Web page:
Walter Edward Fauntroy was born in Washington on 6th February, 1933. After attending Yale University Divinity School he became the pastor of the New Bethel Baptist Church. An active member of the civil rights movement Fauntroy was a member of the Southern Christian Leadership Conference (SCLC), an organization led by Martin Luther King, Ralph David Abernathy, Fred Shutterworth, and Bayard Rustin.
In 1961, Fauntroy was appointed by Martin Luther King as director of the Washington Bureau of the Southern Christian Leadership Conference. He then worked as the Washington coordinator of the 1963 March on Washington and two years later directed the Selma March.
In 1966 President Lyndon B. Johnson appointed Fauntroy vice chairman of the White House's "To Fulfill These Rights" conference. The following year Johnson appointed him vice chairman of the Council of the District of Columbia. In 1969 Fauntroy became national coordinator of the Poor People's Campaign.
A member of the Democratic Party in 1971 Fauntroy was elected to Congress. In 1975, Frank Church became the chairman of the Select Committee to Study Governmental Operations with Respect to Intelligence Activities. In its final report, issued in April 1976, the Select Committee to Study Governmental Operations with Respect to Intelligence Activities concluded: Domestic intelligence activity has threatened and undermined the Constitutional rights of Americans to free speech, association and privacy. It has done so primarily because the Constitutional system for checking abuse of power has not been applied.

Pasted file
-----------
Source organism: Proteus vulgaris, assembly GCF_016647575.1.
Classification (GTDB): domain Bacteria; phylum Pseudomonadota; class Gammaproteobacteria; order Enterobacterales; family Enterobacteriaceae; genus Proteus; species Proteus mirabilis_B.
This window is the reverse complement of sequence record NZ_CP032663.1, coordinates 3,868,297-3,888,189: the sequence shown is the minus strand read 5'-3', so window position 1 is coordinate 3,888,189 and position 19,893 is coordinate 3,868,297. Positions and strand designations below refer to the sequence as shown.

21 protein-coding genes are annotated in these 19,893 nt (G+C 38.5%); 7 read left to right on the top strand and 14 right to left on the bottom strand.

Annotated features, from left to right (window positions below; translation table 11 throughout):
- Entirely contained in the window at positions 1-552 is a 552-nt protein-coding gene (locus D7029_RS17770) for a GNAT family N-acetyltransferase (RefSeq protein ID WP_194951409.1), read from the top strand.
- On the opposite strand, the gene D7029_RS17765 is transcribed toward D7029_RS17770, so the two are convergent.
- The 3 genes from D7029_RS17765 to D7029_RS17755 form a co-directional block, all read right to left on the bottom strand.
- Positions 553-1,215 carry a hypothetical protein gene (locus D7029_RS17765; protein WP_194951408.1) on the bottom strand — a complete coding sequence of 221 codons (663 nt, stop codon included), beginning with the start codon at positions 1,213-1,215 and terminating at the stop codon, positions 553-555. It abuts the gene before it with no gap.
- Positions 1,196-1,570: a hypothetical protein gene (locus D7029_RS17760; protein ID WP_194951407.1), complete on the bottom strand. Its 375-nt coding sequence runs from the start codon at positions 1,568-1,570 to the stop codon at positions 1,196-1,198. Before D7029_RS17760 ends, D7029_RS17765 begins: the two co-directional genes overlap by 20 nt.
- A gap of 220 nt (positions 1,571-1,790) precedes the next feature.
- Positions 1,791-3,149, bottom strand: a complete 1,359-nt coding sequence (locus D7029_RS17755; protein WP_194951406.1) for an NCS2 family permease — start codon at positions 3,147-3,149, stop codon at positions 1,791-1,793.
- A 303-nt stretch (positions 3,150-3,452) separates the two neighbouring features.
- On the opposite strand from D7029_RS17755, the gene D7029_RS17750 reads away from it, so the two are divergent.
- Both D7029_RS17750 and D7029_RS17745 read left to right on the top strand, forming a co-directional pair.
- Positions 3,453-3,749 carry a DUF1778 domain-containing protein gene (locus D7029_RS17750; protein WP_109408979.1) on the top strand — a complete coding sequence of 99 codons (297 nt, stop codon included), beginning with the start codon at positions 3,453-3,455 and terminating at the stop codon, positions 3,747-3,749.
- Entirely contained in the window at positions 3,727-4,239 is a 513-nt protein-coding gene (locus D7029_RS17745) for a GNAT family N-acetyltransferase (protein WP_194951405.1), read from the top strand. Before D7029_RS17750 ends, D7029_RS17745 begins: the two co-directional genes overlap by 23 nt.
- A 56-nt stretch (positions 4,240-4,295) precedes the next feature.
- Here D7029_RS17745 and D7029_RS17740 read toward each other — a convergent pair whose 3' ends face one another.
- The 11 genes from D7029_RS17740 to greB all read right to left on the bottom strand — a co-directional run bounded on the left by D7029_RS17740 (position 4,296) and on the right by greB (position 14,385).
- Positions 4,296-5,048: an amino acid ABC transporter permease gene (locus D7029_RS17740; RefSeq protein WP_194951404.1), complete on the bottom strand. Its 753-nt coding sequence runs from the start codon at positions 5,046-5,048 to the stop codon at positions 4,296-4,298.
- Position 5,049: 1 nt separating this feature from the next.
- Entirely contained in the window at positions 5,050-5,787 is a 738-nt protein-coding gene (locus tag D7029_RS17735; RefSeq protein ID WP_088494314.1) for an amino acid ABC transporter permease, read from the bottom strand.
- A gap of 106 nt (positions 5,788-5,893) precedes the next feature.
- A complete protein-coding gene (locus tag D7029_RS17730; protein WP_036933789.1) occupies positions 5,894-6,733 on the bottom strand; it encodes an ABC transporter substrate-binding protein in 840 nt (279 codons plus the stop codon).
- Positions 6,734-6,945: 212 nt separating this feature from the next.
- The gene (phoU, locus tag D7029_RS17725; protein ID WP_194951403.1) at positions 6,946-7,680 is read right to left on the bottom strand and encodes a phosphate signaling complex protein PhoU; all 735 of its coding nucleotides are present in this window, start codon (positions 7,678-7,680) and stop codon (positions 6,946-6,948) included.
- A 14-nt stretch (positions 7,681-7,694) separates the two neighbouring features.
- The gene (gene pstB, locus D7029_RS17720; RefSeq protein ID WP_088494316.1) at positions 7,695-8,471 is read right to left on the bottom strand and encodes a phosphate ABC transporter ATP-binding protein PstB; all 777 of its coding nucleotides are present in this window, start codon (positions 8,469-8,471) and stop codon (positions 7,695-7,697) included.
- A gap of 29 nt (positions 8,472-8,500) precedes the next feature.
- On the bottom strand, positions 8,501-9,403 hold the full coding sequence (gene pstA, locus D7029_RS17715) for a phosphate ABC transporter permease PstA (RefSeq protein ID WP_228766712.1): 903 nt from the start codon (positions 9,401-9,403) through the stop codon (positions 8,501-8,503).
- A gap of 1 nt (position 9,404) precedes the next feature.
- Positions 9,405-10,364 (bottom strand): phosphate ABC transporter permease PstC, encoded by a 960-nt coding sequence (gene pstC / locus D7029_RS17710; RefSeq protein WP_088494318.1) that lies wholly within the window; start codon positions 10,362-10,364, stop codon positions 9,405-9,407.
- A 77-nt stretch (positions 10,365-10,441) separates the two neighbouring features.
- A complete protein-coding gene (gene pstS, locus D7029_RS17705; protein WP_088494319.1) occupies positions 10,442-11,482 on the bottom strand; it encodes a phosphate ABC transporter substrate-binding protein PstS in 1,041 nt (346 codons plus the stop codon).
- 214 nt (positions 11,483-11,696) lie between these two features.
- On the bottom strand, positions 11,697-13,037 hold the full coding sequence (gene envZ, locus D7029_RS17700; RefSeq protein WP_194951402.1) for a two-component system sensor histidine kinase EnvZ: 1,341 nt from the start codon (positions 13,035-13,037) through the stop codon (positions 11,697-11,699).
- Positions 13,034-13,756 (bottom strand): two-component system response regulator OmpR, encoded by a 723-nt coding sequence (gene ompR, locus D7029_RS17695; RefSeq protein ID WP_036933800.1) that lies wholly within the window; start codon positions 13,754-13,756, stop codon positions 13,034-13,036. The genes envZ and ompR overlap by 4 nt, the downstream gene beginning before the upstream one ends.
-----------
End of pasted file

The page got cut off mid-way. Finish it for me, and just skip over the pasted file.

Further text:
The committee also reported that the Central Intelligence Agency had withheld from the Warren Commission, during its investigation of the assassination of John F. Kennedy, information about plots by the Government of the United States against Fidel Castro of Cuba; and that the Federal Bureau of Investigation had conducted a counter-intelligence program (COINTELPRO) against Martin Luther King and the Southern Christian Leadership Conference.
As a result of Church's report Congress established the House Select Committee on Assassinations in September 1976. The resolution authorized a 12-member select committee to conduct an investigation of the circumstances surrounding the deaths of John F. Kennedy and Martin Luther King.
Louis Stokes was named chairman of the committee. Two subcommittees were created - a subcommittee on the assassination of President Kennedy, with Richardson Preyer of North Carolina as its chairman, and a subcommittee on the assassination of Dr. King, with Fauntroy as its chairman.
In 1979 the House Select Committee on Assassinations reported that there was "a high probability that two gunmen fired at President John F. Kennedy" in Dallas.
Walter Fauntroy retired from Congress in 1990.